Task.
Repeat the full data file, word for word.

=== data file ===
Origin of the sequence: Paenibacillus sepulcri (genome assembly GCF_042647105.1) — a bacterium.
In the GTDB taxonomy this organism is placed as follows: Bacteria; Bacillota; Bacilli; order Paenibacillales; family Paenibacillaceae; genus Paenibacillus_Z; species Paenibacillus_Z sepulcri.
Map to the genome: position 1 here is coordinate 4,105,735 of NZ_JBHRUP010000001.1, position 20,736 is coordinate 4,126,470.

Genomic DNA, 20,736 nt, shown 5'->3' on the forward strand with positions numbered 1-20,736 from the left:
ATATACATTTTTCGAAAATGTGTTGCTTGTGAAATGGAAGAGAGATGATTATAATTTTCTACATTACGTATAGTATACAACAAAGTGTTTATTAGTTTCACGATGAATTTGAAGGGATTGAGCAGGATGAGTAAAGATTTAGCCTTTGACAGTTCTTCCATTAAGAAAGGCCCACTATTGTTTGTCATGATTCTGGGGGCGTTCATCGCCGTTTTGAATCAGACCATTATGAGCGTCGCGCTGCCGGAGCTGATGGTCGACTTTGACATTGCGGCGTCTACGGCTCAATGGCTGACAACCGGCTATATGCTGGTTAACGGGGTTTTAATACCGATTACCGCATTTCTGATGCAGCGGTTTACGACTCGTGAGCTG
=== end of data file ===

Origin of the sequence: Paenibacillus sepulcri (genome assembly GCF_042647105.1) — a bacterium.
In the GTDB taxonomy this organism is placed as follows: Bacteria; Bacillota; Bacilli; order Paenibacillales; family Paenibacillaceae; genus Paenibacillus_Z; species Paenibacillus_Z sepulcri.
Map to the genome: position 1 here is coordinate 4,105,735 of NZ_JBHRUP010000001.1, position 20,736 is coordinate 4,126,470.

Genomic DNA, 20,736 nt, shown 5'->3' on the forward strand with positions numbered 1-20,736 from the left:
ATATACATTTTTCGAAAATGTGTTGCTTGTGAAATGGAAGAGAGATGATTATAATTTTCTACATTACGTATAGTATACAACAAAGTGTTTATTAGTTTCACGATGAATTTGAAGGGATTGAGCAGGATGAGTAAAGATTTAGCCTTTGACAGTTCTTCCATTAAGAAAGGCCCACTATTGTTTGTCATGATTCTGGGGGCGTTCATCGCCGTTTTGAATCAGACCATTATGAGCGTCGCGCTGCCGGAGCTGATGGTCGACTTTGACATTGCGGCGTCTACGGCTCAATGGCTGACAACCGGCTATATGCTGGTTAACGGGGTTTTAATACCGATTACCGCATTTCTGATGCAGCGGTTTACGACTCGTGAGCTG